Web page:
Katarzyna Krukiewicz is completing her Ph.D from Silesian University of Technology at the Department of pharmaceutical technology. She has published two papers in reputed journals.
In the past few years local drug delivery systems became very popular methodsrnof treatment, making this process easier and more effective. Since conductingrnpolymers are extensively studied in the field of biosensors, artificial scaffolds andrnneural probes, they are supposed to be promising materials for controlled drugrndelivery systems. Two most popular conducting polymers exhibitingrnbiocompatibility are polypyrrole (PPy) and poly(3,4-ethylenedioxytiophene)rn(PEDOT). Recent literature reports indicate poly(3,4-ethylenedioxypyrrole)rn(PEDOP) as an ideal candidate as material for biomedical engineering, mainlyrnbecause of its biocompatibility. PEDOP combines the most desirable properties ofrnPPy and PEDOT: it has lower polymerization potential than PEDOT and,rnsimultaneously, is more stable than PPy.rnIn this study, we present one of the first efforts to utilize PEDOP for thernimmobilisation of drugs. Two model drugs have been chosen – quercetin (Que)rnand ciprofloxacin (Cipro). Quercetin is one of flavonoid drug with wide spectrum ofrnactivities. Ciprofloxacin mainly treats bacterial infections caused by Gram-positivernand Gram-negative bacteria.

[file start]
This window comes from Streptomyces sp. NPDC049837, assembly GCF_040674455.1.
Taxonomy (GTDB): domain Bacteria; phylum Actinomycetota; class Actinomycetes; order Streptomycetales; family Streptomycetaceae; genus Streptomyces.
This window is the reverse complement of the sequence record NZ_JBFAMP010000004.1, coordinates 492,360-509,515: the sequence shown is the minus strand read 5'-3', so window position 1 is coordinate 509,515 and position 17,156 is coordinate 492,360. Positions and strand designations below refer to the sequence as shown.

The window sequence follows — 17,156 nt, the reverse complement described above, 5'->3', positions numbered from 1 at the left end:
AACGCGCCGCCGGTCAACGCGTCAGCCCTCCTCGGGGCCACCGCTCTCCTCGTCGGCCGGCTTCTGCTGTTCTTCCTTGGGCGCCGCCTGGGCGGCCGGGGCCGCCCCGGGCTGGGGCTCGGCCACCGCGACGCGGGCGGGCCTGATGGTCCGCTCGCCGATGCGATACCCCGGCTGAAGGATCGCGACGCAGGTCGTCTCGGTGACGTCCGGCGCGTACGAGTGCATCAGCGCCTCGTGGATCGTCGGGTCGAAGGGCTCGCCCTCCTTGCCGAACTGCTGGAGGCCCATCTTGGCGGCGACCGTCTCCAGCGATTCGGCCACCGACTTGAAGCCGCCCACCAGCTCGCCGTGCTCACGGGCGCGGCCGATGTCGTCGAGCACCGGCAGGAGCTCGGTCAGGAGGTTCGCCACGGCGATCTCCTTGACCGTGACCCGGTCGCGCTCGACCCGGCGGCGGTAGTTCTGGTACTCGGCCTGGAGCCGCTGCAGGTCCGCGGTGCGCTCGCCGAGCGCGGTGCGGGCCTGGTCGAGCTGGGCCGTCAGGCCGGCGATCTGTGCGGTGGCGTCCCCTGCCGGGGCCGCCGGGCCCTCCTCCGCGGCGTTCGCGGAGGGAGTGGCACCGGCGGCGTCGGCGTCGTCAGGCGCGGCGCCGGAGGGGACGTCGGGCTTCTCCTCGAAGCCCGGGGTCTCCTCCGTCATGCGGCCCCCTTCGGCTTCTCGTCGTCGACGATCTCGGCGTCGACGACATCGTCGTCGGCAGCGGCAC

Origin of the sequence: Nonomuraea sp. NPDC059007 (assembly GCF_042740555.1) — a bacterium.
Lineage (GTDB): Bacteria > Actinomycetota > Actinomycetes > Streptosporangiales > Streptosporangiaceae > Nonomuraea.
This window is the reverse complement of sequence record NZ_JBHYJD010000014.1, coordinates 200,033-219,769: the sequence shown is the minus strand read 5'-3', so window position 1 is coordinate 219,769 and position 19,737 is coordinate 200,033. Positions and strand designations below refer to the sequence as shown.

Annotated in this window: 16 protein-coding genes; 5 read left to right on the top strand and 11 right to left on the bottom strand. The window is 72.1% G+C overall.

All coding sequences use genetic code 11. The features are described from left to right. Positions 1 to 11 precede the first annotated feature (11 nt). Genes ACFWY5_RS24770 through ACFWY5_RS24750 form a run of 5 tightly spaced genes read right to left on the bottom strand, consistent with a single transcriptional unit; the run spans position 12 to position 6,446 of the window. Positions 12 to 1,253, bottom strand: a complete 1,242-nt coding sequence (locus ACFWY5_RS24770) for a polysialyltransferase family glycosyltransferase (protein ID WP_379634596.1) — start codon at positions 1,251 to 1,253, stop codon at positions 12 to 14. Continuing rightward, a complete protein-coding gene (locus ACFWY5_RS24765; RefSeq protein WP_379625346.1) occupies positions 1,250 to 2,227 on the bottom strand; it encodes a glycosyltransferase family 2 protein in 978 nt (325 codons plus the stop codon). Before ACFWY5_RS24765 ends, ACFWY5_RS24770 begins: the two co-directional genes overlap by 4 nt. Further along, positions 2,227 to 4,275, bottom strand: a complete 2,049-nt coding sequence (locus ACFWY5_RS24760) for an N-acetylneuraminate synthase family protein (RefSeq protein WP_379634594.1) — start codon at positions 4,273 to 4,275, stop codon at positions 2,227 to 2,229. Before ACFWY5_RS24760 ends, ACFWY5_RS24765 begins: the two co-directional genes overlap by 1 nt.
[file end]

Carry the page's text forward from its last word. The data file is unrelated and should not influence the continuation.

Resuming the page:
Bradley is in the first year of his PhD at Canterbury University in Christchurch, New Zealand.rnHis project involves numerical modelling of biological processes relating to transdermal drugrndelivery. He is supervised by Dr Sid Becker of the Mechanical Engineering Department. Bradleyrnwas awarded an honours degree from Canterbury University at the end of 2014.
The primary motivation of this study is to develop a macroscopic model of mass transportrnin electroporated biological tissue in order to determine the cellular drug uptake. The modelrncaptures the influences of both irreversible electroporation as well as the transient resealing ofrnthe cell membrane associated with reversible electroporation. The model attempts to fit thernmicroscopic behaviour of the cell membrane to the macroscopic transport characteristics throughrnan empirically based representation of the bulk tissue electrical conductivity. Two case studiesrnare conducted to illustrate the applicability of this model by comparing transport associated withrntwo electrode arrangements: side-by-side arrangement and the clamp arrangement. The resultsrnshow increased drug transmission to viable cells is possible using the clamp arrangement due tornthe more uniform electric field produced.